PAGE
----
Reports keep coming out about the state of the nonprofit sector in the face of epic economic recession. The latest arrives from the UCLA Center for Civil Society. The stark facts point out a 25-40 percent contraction in the sector, depending on what you count, and the likelihood of the recession's effects in the sector continuing for as many as 48-60 months. All of this suggests a need for greater demonstrated urgency on the part of nonprofit leaders, governmental officials, and the business community to right the civic ship. In particular, collective attention needs to prioritize the traditional health and welfare "safety net" for America's most vulnerable populations. Sustained service contractions from government and nonprofits have already frayed the net and, in some places, it's perilously close to disappearing.
Board members of nonprofits must act now on behalf of the constituencies their organizations serve by demanding that the executives and experienced staff they hire sharpen their planning efforts, re-think service mix, and open new avenues for revenue generation. Nonprofit executives need to help their board chairs recruit new governance team members who can bring extraordinary civic reach to organizations, wire them to the inside of the civic power grid, and use political influence to advocate furiously, yet intelligently, for people in need.
Government officials need to shift their habitual focus from preserving unionized public sector managerial and administrative jobs to fundamentally rethinking the operational and managerial functions of health, social welfare, and education agencies. Part of this process must involve re-imagining the relationship between governments and nonprofits that has formed the predominant model of health and social service provision to poor people in America for the last two generations. Business leaders need to understand and act aggressively to support networks of stabilizing civil society organizations in every community where they want to keep their customer base and where their workers live and raise families.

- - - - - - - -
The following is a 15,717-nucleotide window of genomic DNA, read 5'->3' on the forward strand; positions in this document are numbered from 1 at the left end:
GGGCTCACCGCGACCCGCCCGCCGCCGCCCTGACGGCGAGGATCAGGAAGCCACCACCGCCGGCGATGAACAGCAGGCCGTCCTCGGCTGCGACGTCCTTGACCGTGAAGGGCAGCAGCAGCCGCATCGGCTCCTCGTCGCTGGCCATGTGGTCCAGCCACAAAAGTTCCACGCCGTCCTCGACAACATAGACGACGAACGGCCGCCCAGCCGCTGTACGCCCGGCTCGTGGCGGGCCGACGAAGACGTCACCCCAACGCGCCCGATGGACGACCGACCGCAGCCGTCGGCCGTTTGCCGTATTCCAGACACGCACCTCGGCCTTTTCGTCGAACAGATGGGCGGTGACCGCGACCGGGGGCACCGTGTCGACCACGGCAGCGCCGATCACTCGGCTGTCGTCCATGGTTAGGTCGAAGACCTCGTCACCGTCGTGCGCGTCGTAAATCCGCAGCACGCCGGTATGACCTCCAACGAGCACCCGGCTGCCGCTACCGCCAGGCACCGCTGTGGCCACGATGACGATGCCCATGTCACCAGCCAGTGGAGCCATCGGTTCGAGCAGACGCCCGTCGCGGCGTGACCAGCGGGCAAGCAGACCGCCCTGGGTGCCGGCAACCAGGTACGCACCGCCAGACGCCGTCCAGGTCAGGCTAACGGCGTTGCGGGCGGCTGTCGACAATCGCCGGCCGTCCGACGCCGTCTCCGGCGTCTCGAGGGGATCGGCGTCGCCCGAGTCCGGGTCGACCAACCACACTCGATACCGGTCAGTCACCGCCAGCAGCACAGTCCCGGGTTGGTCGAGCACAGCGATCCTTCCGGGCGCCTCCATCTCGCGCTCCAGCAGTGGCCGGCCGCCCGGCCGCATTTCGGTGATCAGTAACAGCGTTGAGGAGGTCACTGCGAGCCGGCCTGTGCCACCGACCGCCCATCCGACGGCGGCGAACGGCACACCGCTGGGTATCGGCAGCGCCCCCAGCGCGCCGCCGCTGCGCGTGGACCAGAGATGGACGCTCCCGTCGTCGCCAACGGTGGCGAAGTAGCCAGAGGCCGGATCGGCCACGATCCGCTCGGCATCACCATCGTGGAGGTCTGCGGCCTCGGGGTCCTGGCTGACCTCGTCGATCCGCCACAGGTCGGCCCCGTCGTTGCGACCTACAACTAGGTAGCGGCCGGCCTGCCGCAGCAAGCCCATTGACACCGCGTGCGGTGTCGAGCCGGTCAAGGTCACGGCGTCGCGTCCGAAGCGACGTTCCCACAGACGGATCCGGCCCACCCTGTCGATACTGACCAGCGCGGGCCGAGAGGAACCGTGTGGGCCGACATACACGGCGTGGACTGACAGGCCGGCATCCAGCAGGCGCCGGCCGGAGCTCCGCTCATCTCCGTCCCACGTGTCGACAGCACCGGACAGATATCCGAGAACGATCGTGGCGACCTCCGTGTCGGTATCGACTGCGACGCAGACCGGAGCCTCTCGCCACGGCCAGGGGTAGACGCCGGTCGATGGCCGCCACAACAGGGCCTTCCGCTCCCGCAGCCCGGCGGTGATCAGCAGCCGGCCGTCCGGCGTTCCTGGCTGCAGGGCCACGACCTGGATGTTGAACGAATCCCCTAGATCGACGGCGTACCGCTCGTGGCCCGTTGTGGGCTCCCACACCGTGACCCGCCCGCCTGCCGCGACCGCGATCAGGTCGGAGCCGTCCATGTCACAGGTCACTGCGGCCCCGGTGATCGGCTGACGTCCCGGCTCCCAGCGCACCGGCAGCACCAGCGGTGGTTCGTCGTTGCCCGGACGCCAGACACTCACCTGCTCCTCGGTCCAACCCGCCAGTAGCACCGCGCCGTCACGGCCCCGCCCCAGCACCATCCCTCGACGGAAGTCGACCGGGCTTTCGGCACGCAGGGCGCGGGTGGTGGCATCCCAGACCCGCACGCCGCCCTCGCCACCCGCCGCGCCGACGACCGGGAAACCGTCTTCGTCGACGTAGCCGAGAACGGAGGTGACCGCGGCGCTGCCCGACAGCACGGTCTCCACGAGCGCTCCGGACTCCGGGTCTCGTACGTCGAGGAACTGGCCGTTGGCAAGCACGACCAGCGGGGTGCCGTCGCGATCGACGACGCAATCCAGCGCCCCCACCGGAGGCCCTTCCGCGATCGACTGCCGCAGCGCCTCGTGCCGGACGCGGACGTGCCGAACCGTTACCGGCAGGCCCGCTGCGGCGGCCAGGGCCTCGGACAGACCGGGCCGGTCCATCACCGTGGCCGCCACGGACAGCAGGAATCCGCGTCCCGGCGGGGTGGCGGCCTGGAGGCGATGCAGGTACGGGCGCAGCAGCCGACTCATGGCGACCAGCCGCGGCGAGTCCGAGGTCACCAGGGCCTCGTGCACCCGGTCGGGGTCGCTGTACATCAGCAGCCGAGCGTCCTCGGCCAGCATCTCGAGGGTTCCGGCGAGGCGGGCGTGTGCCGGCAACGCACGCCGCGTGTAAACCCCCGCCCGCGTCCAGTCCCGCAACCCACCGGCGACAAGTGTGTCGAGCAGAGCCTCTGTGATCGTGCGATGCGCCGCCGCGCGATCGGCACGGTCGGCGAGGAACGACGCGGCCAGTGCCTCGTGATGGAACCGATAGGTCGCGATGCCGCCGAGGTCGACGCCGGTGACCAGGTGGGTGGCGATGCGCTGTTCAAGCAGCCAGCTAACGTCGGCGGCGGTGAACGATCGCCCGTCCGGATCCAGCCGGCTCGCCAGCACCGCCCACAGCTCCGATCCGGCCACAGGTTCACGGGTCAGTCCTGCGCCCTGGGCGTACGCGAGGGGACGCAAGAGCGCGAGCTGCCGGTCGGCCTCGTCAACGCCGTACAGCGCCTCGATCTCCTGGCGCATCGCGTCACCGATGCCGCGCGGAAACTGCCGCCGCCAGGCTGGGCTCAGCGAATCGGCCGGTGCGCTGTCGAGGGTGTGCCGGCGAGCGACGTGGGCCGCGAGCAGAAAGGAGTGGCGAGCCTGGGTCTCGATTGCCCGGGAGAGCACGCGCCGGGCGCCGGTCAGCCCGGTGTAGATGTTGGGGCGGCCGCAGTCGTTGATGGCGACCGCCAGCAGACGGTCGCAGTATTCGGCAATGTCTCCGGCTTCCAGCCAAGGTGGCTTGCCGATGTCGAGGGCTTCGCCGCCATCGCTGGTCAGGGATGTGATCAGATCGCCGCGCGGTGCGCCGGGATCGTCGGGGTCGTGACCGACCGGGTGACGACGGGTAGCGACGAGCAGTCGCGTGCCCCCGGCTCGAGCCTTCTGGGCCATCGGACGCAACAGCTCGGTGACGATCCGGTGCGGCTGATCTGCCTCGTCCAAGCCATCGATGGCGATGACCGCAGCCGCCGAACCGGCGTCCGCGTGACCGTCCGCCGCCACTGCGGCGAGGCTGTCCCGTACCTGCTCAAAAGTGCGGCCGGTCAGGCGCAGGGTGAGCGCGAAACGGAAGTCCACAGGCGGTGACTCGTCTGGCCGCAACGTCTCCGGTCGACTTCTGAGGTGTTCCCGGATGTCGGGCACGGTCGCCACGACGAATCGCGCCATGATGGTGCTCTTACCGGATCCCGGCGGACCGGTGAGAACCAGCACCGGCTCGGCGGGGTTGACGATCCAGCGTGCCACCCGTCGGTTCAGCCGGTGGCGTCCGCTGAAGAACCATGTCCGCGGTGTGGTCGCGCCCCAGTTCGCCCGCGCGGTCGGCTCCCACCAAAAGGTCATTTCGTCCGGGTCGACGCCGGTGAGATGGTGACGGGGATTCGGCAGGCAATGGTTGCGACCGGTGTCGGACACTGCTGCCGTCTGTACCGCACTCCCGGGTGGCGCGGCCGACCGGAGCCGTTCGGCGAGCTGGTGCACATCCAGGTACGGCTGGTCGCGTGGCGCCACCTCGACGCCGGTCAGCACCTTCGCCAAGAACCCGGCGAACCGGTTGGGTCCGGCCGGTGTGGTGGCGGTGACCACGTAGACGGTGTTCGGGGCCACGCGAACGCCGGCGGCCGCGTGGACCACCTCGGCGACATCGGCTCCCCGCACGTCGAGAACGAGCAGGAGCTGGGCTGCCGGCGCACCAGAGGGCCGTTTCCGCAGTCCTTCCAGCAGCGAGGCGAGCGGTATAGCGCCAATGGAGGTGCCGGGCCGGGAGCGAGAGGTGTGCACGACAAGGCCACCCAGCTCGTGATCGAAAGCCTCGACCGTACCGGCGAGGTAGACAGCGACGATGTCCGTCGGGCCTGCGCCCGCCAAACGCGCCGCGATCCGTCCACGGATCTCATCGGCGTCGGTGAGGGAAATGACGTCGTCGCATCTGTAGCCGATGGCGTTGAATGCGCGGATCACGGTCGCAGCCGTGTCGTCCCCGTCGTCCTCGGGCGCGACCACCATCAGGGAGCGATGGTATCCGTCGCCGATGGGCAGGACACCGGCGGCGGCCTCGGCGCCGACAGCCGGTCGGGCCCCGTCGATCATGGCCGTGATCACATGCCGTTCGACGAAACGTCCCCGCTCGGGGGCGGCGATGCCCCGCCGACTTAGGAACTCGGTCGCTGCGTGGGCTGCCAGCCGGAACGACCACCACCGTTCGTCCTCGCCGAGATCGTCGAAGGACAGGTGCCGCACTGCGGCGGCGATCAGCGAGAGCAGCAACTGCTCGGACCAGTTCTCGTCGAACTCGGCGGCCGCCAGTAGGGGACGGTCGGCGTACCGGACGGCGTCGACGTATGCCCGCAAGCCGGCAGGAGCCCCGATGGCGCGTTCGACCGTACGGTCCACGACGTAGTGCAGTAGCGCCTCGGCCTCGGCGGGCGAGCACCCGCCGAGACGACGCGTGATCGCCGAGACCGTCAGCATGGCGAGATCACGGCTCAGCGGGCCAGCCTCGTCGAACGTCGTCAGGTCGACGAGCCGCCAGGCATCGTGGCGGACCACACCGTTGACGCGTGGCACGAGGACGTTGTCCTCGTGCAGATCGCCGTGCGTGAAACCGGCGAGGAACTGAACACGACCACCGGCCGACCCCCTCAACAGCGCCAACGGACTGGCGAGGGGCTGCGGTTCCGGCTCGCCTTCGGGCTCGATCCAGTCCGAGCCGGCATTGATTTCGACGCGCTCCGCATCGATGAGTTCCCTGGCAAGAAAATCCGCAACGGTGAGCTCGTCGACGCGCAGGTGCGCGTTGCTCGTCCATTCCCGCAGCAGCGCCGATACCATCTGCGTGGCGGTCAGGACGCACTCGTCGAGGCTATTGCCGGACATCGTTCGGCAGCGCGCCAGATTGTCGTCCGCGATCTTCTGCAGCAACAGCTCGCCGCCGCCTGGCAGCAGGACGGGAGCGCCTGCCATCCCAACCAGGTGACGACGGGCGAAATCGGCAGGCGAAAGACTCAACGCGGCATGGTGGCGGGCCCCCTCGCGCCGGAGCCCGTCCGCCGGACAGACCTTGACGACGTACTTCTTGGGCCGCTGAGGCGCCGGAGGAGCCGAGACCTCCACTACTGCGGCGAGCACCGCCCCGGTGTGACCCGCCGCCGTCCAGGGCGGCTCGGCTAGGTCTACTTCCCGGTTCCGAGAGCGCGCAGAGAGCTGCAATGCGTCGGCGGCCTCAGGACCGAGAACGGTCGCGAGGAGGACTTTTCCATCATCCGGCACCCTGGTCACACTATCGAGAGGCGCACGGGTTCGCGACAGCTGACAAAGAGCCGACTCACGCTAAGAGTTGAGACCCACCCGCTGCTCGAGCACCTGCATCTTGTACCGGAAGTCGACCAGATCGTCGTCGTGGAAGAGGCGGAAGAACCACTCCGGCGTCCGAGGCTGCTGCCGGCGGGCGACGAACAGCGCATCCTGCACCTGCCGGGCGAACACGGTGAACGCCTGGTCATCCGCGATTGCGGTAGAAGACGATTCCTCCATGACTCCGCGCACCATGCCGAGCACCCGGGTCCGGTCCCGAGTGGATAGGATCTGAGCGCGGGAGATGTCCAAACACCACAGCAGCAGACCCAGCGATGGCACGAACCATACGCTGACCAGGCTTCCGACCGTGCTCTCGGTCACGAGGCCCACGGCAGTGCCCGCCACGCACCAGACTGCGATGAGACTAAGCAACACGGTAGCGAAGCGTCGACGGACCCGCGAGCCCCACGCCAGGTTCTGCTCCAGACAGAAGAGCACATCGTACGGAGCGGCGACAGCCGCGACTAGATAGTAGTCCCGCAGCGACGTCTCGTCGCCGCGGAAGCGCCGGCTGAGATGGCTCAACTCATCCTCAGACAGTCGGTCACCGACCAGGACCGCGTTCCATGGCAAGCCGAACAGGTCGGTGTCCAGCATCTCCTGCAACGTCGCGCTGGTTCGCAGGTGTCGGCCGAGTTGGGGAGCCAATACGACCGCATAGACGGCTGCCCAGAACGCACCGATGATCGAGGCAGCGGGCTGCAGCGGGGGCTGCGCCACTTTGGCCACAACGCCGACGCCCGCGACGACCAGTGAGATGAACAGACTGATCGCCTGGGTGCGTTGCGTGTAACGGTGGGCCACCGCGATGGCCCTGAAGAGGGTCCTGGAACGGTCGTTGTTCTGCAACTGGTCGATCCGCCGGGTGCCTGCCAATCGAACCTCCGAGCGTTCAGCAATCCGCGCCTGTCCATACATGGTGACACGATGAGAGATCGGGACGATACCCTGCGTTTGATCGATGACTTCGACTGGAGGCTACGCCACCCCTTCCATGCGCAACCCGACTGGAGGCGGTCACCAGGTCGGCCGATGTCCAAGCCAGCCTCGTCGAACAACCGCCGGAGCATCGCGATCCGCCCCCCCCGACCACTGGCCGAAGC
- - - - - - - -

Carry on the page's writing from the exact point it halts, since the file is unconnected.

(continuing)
Civil society - and the nonprofit sector as its most visible organized presence in communities - remains the weakest economic sector in America, yet a place where our civic morality either shines brightly or shames us into the shadows. The benefits of a robust civil society cannot exist - and certainly will not flourish - without deep commitments from government with its taxing, mandating, and scaling power and from business with its power to fill market gaps, generate wealth, and invest in a capable workforce and the communities where workers live.